Thomas Wentworth Higginson, Book and heart: essays on literature and life, Chapter 10: Favorites of a day (search)
in English and American popularity, and Scott's publisher, James Ballantyne, says that he could most gratify the author of Waverley when he could say: Positively this is equal to Miss Edgeworth. Fifty years ago Frederika Bremer's works were in English--speaking countries the object of such enthusiasm that publishers quarrelled for the right to reproduce them in English, and old friendships were sundered by the competition to translate them. At that time all young men who wished for a brilliaEnglish, and old friendships were sundered by the competition to translate them. At that time all young men who wished for a brilliant social career still took for their models either Pelham or Vivian Grey,; and I remember that a man of fine intellect, who had worked in a factory till he was eighteen, once told me that he had met with no intellectual influence to be compared with that exerted upon him by Bulwer's novels. The historical tales of G. P. R. James were watched for by thousands of eager readers, and his solitary horseman rode through the opening page among the plaudits of a myriad hearts. Dickens laughed all t
Thomas Wentworth Higginson, Book and heart: essays on literature and life, Chapter 16: Anglomania and Anglophobia (search)
not paying a compliment to the vessel; he simply desired the things on board. But it is a curious fact that men's likings are usually simpler and less perplexing than their dislikings; and this is true of our national instincts. It is plain enough why we should like or imitate England; but whence comes this vague and widely spread dislike of her? Why is it that our naval officers tell us that they fraternize more cordially in foreign ports with French or Russian naval officers than with English? Why is it that if sane Americans could soberly contemplate the prospect of a war with any nation on earth, there is no question that a war with England would be more popular than any other, in almost all parts of the United States? Undoubtedly there are many causes. There are the long traditions of the Revolutionary War and the War of 1812, and the instinctive dislikes towards England of Republican protectionists and of Irish-American Democrats. But it would seem as if, in spite of a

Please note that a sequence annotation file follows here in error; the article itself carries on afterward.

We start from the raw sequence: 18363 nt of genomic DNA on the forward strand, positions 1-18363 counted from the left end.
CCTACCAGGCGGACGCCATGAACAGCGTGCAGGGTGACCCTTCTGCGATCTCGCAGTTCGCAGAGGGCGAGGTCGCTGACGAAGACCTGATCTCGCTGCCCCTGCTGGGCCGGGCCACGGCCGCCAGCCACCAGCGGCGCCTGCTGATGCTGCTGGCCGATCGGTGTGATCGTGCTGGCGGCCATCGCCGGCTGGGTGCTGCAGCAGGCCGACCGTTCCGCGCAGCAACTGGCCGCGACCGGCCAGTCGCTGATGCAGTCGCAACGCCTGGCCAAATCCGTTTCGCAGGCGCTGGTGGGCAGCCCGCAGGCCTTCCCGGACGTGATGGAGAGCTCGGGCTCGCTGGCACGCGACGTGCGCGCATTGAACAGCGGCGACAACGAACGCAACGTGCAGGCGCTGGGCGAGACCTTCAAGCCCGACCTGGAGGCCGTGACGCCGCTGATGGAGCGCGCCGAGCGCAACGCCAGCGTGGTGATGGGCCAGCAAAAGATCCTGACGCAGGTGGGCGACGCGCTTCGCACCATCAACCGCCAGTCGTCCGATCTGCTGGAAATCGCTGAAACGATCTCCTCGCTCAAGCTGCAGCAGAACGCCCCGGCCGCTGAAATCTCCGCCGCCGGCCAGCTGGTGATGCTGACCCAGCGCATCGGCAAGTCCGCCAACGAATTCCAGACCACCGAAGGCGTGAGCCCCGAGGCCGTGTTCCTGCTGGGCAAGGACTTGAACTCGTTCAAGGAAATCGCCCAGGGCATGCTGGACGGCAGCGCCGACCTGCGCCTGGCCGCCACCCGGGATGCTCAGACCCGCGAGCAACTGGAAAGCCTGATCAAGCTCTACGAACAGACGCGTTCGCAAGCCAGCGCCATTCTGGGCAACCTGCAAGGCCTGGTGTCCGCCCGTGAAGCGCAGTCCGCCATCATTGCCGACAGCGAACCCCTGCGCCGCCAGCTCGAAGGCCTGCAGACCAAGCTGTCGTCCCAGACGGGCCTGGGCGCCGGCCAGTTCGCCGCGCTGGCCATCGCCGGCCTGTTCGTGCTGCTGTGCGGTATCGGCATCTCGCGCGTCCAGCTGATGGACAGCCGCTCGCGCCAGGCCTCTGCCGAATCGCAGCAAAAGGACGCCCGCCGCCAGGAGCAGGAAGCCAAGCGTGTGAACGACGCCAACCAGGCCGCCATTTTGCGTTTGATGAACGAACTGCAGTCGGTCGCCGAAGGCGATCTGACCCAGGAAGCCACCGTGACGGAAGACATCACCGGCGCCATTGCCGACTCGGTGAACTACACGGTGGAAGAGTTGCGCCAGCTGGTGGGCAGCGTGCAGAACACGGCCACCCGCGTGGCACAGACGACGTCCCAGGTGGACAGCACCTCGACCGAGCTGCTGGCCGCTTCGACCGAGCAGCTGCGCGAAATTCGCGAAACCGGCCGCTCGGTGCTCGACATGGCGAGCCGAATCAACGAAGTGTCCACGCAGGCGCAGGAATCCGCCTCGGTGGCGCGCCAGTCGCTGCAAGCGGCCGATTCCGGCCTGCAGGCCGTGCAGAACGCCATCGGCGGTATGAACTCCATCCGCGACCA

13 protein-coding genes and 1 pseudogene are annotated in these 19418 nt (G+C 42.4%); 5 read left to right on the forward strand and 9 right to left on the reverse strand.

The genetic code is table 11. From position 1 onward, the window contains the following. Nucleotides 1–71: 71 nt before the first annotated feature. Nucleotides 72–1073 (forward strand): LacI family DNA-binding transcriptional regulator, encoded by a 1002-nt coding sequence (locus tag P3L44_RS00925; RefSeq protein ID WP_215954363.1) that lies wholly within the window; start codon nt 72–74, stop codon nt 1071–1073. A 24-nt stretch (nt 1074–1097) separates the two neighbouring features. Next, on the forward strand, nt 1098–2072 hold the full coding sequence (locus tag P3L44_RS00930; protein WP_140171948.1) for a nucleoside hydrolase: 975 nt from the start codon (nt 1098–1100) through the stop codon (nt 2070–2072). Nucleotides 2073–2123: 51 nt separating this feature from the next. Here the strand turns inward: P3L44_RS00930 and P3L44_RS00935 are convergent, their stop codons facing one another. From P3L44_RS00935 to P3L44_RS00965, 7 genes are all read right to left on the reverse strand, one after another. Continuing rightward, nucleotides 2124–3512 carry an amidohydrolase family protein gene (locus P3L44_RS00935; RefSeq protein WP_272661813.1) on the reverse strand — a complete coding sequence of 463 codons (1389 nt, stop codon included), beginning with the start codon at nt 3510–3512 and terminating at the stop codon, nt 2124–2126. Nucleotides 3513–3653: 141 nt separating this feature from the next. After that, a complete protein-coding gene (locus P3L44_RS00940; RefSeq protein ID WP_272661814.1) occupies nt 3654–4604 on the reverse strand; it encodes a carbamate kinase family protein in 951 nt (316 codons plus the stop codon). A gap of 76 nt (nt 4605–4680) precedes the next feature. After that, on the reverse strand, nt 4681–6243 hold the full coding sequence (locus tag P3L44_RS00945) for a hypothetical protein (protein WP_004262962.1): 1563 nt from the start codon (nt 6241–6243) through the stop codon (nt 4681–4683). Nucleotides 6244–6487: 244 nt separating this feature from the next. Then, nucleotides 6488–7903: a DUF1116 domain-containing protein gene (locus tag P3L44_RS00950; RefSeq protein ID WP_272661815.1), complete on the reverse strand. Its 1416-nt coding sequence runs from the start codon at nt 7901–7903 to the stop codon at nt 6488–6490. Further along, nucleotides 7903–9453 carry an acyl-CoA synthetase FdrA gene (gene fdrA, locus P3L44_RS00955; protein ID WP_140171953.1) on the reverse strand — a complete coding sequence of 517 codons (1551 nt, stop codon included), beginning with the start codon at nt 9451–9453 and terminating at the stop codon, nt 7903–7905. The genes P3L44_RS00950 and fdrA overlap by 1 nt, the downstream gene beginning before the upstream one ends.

Thomas Wentworth Higginson, Book and heart: essays on literature and life, Chapter 27: the antidote to money (search)
e, who cared for its being thought ridiculous? Certainly not the Englishman, for he obtained by it far more than any American could give or receive. Mere money perishes with the spending and may not found a family, but the owner of a peerage bought with money cannot help founding a family, except by remaining childless. A peer may sink to the lowest depths of poverty or of sin, and yet know that some grateful heiress is waiting somewhere eager to marry his heir. This climax of wealth is English, not American; it is only that this country has lately taken to supplying the heiresses. When we complain even of the political influence of wealth among ourselves, we forget how recently it is that anything but wealth has been represented, not merely in the British House of Lords, but in the House of Commons. John Bright said at Birmingham, thirty years ago (1867): I am not able to say what it has cost to seat those 658 members in that House, but if I said that it has cost them and the